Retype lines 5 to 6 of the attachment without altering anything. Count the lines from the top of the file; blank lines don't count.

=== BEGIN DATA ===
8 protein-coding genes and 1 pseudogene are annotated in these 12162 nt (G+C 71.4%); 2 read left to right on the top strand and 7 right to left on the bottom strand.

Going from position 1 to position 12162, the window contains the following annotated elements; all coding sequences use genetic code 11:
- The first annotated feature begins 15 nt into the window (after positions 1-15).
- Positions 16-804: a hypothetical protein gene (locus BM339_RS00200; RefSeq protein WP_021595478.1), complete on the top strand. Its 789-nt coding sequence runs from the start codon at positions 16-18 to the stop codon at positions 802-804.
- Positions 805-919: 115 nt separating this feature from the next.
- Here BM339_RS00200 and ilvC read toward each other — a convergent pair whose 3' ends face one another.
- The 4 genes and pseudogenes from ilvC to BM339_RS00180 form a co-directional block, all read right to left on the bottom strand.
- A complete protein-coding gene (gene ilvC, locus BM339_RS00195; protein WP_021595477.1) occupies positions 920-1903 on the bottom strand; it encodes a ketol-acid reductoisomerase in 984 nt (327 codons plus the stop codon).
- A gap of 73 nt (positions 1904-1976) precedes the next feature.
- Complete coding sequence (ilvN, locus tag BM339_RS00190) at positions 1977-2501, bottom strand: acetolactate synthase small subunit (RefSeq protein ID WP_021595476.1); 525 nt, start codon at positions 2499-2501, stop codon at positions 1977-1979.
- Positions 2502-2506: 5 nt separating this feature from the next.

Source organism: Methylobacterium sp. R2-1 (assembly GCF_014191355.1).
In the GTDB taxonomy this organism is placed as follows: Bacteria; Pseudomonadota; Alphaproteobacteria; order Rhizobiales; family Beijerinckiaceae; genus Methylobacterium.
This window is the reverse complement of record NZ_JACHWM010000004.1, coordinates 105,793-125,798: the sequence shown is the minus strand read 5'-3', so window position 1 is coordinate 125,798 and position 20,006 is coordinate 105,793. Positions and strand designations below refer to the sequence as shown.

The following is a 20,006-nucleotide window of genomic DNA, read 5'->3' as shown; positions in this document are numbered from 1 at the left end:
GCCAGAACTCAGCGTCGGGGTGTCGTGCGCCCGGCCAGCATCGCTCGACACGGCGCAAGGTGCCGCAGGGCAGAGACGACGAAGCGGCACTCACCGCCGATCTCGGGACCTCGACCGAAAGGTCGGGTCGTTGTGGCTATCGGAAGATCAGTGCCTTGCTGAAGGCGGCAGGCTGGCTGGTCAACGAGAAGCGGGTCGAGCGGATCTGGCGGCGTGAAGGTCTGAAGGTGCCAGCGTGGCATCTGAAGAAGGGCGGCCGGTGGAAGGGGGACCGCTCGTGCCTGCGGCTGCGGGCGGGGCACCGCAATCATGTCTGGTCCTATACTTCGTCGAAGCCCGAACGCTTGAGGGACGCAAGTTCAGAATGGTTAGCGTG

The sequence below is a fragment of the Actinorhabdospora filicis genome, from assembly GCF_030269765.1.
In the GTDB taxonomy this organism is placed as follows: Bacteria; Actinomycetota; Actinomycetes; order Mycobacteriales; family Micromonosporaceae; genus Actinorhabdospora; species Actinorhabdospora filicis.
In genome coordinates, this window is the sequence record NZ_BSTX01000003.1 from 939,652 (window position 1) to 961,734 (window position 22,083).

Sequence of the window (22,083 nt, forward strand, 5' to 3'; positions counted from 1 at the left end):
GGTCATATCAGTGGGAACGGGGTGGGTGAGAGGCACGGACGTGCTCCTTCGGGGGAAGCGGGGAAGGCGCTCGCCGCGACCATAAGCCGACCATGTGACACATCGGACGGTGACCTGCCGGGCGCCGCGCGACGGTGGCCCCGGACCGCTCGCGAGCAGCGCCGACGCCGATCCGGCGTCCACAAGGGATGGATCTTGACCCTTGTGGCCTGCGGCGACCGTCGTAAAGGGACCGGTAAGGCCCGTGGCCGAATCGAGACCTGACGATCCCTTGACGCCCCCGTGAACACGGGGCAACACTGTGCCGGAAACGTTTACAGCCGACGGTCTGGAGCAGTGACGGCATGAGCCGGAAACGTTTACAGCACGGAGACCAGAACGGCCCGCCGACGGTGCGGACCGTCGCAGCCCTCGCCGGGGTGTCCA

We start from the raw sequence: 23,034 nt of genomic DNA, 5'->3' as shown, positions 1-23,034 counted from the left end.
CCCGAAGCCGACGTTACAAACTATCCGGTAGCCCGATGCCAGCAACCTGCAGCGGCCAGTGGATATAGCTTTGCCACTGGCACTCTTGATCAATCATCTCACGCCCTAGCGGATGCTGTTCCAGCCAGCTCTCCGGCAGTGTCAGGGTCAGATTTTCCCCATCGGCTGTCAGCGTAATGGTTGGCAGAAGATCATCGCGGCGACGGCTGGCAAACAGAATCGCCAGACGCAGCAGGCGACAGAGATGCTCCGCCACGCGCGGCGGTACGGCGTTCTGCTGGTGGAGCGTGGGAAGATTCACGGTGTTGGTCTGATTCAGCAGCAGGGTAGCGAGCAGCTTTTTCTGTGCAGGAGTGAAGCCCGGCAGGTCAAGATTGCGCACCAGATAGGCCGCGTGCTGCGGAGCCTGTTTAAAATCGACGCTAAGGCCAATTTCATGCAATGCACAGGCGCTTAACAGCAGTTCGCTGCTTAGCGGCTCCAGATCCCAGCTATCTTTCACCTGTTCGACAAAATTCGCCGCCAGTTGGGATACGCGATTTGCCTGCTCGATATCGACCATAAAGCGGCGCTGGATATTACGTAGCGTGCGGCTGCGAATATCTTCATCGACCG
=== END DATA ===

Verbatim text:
- Positions 805-919: 115 nt separating this feature from the next.
- Here BM339_RS00200 and ilvC read toward each other — a convergent pair whose 3' ends face one another.